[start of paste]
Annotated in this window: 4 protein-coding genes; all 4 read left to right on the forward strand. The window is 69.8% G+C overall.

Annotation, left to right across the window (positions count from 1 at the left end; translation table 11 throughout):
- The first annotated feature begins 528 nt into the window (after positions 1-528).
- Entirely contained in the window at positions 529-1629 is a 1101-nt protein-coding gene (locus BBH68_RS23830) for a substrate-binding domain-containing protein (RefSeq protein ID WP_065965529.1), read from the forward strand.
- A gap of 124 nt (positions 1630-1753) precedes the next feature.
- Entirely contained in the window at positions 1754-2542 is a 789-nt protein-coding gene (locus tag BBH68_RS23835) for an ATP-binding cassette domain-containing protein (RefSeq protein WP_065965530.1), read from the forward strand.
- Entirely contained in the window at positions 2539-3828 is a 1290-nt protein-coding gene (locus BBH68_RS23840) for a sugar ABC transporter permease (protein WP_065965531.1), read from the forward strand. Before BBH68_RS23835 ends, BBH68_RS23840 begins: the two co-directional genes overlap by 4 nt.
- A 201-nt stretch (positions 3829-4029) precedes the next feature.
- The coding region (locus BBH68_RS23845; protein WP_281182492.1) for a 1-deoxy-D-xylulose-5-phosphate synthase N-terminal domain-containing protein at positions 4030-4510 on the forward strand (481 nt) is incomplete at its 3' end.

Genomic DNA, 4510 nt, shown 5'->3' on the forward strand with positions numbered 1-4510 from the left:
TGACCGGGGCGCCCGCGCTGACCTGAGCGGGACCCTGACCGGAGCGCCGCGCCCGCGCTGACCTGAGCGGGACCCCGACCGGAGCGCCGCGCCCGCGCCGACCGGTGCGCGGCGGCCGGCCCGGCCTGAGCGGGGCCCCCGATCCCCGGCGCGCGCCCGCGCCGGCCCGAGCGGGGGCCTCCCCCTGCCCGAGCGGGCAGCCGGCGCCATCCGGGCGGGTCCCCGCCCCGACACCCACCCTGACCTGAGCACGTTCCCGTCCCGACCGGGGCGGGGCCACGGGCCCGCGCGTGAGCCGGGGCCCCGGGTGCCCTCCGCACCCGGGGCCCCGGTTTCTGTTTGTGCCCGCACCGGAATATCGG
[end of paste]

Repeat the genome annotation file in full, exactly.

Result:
Annotated in this window: 4 protein-coding genes; all 4 read left to right on the forward strand. The window is 69.8% G+C overall.

Annotation, left to right across the window (positions count from 1 at the left end; translation table 11 throughout):
- The first annotated feature begins 528 nt into the window (after positions 1-528).
- Entirely contained in the window at positions 529-1629 is a 1101-nt protein-coding gene (locus BBH68_RS23830) for a substrate-binding domain-containing protein (RefSeq protein ID WP_065965529.1), read from the forward strand.
- A gap of 124 nt (positions 1630-1753) precedes the next feature.
- Entirely contained in the window at positions 1754-2542 is a 789-nt protein-coding gene (locus tag BBH68_RS23835) for an ATP-binding cassette domain-containing protein (RefSeq protein WP_065965530.1), read from the forward strand.
- Entirely contained in the window at positions 2539-3828 is a 1290-nt protein-coding gene (locus BBH68_RS23840) for a sugar ABC transporter permease (protein WP_065965531.1), read from the forward strand. Before BBH68_RS23835 ends, BBH68_RS23840 begins: the two co-directional genes overlap by 4 nt.
- A 201-nt stretch (positions 3829-4029) precedes the next feature.
- The coding region (locus BBH68_RS23845; protein WP_281182492.1) for a 1-deoxy-D-xylulose-5-phosphate synthase N-terminal domain-containing protein at positions 4030-4510 on the forward strand (481 nt) is incomplete at its 3' end.

Genomic DNA, 4510 nt, shown 5'->3' on the forward strand with positions numbered 1-4510 from the left:
TGACCGGGGCGCCCGCGCTGACCTGAGCGGGACCCTGACCGGAGCGCCGCGCCCGCGCTGACCTGAGCGGGACCCCGACCGGAGCGCCGCGCCCGCGCCGACCGGTGCGCGGCGGCCGGCCCGGCCTGAGCGGGGCCCCCGATCCCCGGCGCGCGCCCGCGCCGGCCCGAGCGGGGGCCTCCCCCTGCCCGAGCGGGCAGCCGGCGCCATCCGGGCGGGTCCCCGCCCCGACACCCACCCTGACCTGAGCACGTTCCCGTCCCGACCGGGGCGGGGCCACGGGCCCGCGCGTGAGCCGGGGCCCCGGGTGCCCTCCGCACCCGGGGCCCCGGTTTCTGTTTGTGCCCGCACCGGAATATCGG